Is Stranger Things, then, merely a thinly veiled attempt to smuggle Christianity onto Netflix? Some commentators have made this case, but such a reading, while not uninteresting, is reliant upon an elaborate and often strained allegorical method of interpretation — one, moreover, that elides that show’s  flirtation with gnostic (as opposed to Judeo-Christian) metaphysics. The Upside Down, for example, has the appearance of a purely dark and nefarious place, where the wicked prey upon the innocent:

Peering into the Upside Down.

From the standpoint of traditional Christian doctrine, such a dimension could not have been created by the deity. That is to say, such a dimension could not exist at all; death, sin, and suffering are not created realities per se but privations of a good that is always already ontologically prior. In contrast, Stranger Things seems to give independent agency to the Upside Down and (in Season 2) to the “shadow monster” who controls it. Here evil is presented as a thing in and of itself, distinct from the good and against which the good is locked in perpetual struggle.

This point raises a curious question about the tendency of “morality tales” to adopt a dualist perspective on reality. “Good versus evil” is an exciting, palatable, and ostensibly reasonable storyline, whereas the Christian understanding of creation, fall, and redemption is paradoxical (e.g., postlapsarian humanity is at once free and unfree, God loves those who hate God, etc.) and thus resistant to facile dichotomies. Of course, to make this observation is not to criticize Stranger Things. It is simply a reminder that the Christian story remains a “stumbling block and foolishness” (1 Cor 1:23) — even for a show otherwise amenable to a theological reading.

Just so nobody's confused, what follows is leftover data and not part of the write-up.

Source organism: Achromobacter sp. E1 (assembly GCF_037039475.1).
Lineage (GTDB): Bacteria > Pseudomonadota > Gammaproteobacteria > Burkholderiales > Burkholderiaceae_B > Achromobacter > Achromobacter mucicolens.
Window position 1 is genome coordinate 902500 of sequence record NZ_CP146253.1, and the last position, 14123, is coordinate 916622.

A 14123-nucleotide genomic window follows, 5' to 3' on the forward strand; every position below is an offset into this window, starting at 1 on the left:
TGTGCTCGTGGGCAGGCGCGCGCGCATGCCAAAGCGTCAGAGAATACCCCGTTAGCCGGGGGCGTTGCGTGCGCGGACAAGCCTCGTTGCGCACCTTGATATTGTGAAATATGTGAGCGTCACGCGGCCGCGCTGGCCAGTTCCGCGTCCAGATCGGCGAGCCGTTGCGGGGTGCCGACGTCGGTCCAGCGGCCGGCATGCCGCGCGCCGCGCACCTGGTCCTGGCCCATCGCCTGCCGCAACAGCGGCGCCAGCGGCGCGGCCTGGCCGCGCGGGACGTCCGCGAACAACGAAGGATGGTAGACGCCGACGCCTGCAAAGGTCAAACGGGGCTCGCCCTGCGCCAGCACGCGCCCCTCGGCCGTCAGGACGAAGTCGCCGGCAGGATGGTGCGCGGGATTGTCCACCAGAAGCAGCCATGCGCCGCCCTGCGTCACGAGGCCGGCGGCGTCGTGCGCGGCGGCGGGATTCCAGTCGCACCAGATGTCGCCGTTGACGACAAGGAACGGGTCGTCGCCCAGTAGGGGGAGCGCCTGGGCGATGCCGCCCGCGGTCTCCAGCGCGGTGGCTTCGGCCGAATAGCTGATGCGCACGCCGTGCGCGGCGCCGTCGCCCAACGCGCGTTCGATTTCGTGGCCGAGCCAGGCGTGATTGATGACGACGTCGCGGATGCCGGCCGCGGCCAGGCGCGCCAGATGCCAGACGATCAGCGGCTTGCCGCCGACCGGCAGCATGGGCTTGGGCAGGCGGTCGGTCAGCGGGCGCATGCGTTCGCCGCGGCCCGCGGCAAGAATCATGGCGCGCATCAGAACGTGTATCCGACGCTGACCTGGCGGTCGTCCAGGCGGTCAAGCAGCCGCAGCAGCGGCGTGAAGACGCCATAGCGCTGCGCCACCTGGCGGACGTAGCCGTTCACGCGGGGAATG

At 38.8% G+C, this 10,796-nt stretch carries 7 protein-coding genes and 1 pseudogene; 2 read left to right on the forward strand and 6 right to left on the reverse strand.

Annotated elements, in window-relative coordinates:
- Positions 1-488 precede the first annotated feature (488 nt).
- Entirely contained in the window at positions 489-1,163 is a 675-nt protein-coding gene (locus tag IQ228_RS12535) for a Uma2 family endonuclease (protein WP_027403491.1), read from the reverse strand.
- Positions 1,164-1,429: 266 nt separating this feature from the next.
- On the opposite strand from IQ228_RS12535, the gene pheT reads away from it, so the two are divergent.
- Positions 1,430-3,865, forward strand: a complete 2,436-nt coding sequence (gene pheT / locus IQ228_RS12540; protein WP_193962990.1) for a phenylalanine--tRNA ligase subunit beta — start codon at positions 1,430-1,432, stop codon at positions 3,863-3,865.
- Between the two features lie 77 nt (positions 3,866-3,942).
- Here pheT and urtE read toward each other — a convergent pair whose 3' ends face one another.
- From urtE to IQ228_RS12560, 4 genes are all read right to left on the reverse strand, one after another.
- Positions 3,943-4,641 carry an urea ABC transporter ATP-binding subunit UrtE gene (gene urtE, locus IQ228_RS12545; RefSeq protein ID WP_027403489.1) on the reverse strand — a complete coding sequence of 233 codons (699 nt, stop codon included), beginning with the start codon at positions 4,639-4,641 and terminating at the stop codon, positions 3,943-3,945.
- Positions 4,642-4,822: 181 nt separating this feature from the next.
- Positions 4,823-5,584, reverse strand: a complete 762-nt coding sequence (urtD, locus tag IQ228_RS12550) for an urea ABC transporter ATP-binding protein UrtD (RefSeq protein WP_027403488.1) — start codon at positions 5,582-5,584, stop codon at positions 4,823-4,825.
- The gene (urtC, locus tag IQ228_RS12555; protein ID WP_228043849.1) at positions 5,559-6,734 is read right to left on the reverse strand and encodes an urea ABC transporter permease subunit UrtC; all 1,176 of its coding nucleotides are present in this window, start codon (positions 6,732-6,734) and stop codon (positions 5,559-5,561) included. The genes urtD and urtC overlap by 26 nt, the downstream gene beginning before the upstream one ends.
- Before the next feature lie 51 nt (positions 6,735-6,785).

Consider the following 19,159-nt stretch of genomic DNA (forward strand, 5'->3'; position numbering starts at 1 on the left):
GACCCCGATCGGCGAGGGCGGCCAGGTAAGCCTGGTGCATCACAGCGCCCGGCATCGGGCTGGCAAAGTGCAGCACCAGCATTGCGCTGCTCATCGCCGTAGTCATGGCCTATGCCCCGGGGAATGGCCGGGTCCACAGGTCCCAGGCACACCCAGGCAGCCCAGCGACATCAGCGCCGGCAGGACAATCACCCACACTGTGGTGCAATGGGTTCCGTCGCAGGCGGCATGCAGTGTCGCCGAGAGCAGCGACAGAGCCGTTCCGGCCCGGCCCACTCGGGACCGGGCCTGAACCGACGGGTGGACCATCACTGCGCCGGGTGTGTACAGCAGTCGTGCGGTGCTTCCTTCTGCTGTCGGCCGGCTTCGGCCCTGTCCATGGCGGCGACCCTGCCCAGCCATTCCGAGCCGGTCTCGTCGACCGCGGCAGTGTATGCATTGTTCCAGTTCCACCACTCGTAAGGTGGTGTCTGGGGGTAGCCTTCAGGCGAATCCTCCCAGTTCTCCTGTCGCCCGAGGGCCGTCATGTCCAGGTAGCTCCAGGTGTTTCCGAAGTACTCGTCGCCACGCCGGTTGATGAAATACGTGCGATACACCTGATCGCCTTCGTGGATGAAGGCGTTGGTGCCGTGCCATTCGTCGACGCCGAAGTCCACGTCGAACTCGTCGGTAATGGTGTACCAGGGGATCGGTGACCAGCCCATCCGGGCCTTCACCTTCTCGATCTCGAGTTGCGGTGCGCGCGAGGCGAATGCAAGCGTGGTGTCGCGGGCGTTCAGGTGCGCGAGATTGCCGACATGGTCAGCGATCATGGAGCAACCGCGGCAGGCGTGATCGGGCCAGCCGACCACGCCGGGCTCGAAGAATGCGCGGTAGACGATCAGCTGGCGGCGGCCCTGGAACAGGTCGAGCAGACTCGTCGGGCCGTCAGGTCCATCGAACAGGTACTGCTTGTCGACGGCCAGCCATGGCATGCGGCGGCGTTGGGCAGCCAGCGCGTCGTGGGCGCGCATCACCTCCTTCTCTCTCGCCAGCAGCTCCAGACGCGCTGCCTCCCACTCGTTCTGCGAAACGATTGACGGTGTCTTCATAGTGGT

Bridge of Spies (dir. Steven Spielberg, 2015)

In his classic study, The Hero with a Thousand Faces (1949), Joseph Campbell argues that the “hero myth” is a universal aspect of human culture — a myth that bears a fundamental tripartite structure. First, the hero departs the ordinary world in order to undertake a quest in a strange and dangerous realm. Next, the hero is initiated into a number of trials, which threaten her task. And, finally, the hero returns to the world from which he came, not only with greater self-knowledge, but also with a gift (or “boon”) for those left behind. Campbell is clear that these stages do not necessarily unfold in the same way; rather, it is the structure that is consistent, so much so that he refers to this heroic narrative as a “monomyth.” In other words, despite the differences separating various tales (say, about Beowulf, Odysseus, and Jesus), they are all united by an underlying framework.